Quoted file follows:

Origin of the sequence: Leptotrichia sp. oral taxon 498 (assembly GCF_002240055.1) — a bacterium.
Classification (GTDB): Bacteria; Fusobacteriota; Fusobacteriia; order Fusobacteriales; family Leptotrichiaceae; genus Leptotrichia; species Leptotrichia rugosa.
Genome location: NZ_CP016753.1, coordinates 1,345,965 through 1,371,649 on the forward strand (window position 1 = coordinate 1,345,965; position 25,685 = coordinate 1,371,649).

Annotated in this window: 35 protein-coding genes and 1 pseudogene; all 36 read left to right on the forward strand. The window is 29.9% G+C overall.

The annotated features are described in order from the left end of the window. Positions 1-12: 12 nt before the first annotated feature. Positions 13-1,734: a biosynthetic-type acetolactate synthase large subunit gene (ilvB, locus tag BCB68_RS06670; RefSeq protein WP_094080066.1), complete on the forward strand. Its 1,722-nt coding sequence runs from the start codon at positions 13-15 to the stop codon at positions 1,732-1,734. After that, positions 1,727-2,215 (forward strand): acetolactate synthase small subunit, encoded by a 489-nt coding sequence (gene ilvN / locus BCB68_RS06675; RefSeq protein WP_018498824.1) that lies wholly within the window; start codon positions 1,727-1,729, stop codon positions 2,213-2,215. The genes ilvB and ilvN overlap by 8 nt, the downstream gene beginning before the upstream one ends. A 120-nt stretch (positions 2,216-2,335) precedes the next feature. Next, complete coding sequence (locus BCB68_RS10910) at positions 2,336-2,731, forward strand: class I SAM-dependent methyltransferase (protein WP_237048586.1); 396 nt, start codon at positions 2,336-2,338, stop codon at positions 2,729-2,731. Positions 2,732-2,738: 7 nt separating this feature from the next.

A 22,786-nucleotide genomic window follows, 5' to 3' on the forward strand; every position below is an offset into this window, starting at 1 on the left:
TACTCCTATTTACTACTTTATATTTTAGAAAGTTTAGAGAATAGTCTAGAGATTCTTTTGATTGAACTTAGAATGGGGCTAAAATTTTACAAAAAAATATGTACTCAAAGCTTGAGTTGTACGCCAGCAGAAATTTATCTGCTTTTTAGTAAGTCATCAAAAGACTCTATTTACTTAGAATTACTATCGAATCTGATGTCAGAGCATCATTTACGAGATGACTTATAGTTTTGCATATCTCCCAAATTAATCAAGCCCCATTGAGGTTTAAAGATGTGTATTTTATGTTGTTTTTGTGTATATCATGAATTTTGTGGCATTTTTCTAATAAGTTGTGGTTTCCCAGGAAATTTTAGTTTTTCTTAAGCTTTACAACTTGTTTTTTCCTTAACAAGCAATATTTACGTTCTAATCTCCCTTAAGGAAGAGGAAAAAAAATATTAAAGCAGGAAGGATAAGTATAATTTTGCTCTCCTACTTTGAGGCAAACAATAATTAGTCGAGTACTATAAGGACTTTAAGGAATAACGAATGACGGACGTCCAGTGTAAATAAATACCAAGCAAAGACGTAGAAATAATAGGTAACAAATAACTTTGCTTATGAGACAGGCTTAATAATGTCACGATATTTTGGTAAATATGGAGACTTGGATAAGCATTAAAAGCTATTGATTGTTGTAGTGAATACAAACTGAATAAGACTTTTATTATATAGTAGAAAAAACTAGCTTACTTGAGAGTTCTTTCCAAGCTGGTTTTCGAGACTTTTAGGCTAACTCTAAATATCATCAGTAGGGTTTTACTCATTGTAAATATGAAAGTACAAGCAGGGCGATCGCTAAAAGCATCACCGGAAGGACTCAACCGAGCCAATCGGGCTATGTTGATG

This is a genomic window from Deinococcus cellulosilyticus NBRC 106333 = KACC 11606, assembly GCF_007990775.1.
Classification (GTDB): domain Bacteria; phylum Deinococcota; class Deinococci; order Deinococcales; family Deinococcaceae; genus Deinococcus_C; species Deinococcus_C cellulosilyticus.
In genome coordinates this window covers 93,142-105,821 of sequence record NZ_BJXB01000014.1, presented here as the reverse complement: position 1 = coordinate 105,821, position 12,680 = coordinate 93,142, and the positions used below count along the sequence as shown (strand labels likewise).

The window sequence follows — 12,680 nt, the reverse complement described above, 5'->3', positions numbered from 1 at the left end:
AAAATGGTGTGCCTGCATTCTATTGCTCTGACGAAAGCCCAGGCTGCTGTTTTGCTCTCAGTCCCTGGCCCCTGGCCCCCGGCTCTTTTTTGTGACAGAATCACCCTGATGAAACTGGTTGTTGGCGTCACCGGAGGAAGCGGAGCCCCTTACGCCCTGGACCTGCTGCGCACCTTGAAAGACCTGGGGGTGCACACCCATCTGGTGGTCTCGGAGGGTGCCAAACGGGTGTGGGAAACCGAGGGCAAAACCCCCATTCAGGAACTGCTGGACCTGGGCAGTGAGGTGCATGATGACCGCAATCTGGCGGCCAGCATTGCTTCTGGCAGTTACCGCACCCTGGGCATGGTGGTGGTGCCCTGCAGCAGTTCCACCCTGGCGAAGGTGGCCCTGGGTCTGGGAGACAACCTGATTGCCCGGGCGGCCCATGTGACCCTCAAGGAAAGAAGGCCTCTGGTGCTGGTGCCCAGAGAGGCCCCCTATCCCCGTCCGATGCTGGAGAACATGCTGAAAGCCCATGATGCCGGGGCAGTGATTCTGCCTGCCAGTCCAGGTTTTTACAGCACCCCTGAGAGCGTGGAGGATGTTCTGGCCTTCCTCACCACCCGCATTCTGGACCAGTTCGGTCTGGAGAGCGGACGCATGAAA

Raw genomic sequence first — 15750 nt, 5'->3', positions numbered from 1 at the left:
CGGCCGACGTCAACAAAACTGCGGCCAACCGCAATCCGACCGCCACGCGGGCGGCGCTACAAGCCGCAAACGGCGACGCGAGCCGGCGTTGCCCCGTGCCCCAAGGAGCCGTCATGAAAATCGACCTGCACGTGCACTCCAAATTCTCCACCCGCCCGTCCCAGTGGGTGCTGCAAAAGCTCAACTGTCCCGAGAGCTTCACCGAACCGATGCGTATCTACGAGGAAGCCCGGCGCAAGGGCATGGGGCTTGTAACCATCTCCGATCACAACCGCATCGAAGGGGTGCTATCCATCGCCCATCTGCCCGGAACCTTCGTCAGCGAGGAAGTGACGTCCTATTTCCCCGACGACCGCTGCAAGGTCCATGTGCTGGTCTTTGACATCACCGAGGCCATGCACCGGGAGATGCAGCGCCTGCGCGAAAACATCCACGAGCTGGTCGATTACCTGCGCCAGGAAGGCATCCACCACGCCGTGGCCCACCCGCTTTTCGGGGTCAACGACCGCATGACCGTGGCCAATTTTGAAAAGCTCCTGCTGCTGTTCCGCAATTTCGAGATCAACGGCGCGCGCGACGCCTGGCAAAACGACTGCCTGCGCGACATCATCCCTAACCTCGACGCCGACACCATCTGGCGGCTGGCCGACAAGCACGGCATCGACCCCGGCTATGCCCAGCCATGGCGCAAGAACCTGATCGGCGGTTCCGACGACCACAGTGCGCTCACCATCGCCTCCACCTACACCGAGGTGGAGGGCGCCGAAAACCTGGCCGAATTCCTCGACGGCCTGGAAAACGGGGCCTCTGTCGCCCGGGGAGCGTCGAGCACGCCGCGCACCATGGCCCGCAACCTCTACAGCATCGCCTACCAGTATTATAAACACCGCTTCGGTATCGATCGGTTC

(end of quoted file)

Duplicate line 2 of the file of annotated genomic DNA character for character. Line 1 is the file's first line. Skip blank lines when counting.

Classification (GTDB): Bacteria; Fusobacteriota; Fusobacteriia; order Fusobacteriales; family Leptotrichiaceae; genus Leptotrichia; species Leptotrichia rugosa.